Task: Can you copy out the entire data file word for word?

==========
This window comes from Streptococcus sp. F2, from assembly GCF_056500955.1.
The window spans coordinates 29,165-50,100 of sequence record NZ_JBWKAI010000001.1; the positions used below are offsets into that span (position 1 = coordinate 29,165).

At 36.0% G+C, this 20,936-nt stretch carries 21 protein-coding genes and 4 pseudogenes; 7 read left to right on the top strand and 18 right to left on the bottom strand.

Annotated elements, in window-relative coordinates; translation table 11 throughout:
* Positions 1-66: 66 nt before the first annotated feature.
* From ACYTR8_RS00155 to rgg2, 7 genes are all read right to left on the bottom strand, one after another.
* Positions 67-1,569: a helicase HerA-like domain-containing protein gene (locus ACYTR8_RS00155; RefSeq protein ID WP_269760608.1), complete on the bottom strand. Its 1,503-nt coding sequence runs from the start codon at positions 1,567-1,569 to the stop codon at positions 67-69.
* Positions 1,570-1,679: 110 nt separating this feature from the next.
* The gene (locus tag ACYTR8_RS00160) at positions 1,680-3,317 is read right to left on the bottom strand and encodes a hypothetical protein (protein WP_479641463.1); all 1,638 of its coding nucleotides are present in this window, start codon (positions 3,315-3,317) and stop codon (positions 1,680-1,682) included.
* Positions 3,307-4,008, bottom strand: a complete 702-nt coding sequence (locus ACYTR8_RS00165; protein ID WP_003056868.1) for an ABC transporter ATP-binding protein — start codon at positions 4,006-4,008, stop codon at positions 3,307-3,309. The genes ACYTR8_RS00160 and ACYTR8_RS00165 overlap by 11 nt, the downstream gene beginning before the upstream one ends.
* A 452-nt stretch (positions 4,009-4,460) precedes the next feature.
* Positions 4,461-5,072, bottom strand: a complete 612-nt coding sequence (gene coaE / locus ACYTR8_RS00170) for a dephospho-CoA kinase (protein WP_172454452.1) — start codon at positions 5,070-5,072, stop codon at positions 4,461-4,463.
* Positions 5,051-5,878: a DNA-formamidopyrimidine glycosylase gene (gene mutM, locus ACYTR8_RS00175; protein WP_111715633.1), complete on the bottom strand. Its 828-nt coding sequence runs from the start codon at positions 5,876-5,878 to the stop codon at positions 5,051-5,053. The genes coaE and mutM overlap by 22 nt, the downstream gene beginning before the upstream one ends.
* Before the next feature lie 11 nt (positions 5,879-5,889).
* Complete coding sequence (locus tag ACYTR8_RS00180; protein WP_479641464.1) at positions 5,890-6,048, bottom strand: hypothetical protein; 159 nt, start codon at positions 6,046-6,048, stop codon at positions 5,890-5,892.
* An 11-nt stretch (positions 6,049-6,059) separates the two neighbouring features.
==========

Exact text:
This window comes from Streptococcus sp. F2, from assembly GCF_056500955.1.
The window spans coordinates 29,165-50,100 of sequence record NZ_JBWKAI010000001.1; the positions used below are offsets into that span (position 1 = coordinate 29,165).

At 36.0% G+C, this 20,936-nt stretch carries 21 protein-coding genes and 4 pseudogenes; 7 read left to right on the top strand and 18 right to left on the bottom strand.

Annotated elements, in window-relative coordinates; translation table 11 throughout:
* Positions 1-66: 66 nt before the first annotated feature.
* From ACYTR8_RS00155 to rgg2, 7 genes are all read right to left on the bottom strand, one after another.
* Positions 67-1,569: a helicase HerA-like domain-containing protein gene (locus ACYTR8_RS00155; RefSeq protein ID WP_269760608.1), complete on the bottom strand. Its 1,503-nt coding sequence runs from the start codon at positions 1,567-1,569 to the stop codon at positions 67-69.
* Positions 1,570-1,679: 110 nt separating this feature from the next.
* The gene (locus tag ACYTR8_RS00160) at positions 1,680-3,317 is read right to left on the bottom strand and encodes a hypothetical protein (protein WP_479641463.1); all 1,638 of its coding nucleotides are present in this window, start codon (positions 3,315-3,317) and stop codon (positions 1,680-1,682) included.
* Positions 3,307-4,008, bottom strand: a complete 702-nt coding sequence (locus ACYTR8_RS00165; protein ID WP_003056868.1) for an ABC transporter ATP-binding protein — start codon at positions 4,006-4,008, stop codon at positions 3,307-3,309. The genes ACYTR8_RS00160 and ACYTR8_RS00165 overlap by 11 nt, the downstream gene beginning before the upstream one ends.
* A 452-nt stretch (positions 4,009-4,460) precedes the next feature.
* Positions 4,461-5,072, bottom strand: a complete 612-nt coding sequence (gene coaE / locus ACYTR8_RS00170) for a dephospho-CoA kinase (protein WP_172454452.1) — start codon at positions 5,070-5,072, stop codon at positions 4,461-4,463.
* Positions 5,051-5,878: a DNA-formamidopyrimidine glycosylase gene (gene mutM, locus ACYTR8_RS00175; protein WP_111715633.1), complete on the bottom strand. Its 828-nt coding sequence runs from the start codon at positions 5,876-5,878 to the stop codon at positions 5,051-5,053. The genes coaE and mutM overlap by 22 nt, the downstream gene beginning before the upstream one ends.
* Before the next feature lie 11 nt (positions 5,879-5,889).
* Complete coding sequence (locus tag ACYTR8_RS00180; protein WP_479641464.1) at positions 5,890-6,048, bottom strand: hypothetical protein; 159 nt, start codon at positions 6,046-6,048, stop codon at positions 5,890-5,892.
* An 11-nt stretch (positions 6,049-6,059) separates the two neighbouring features.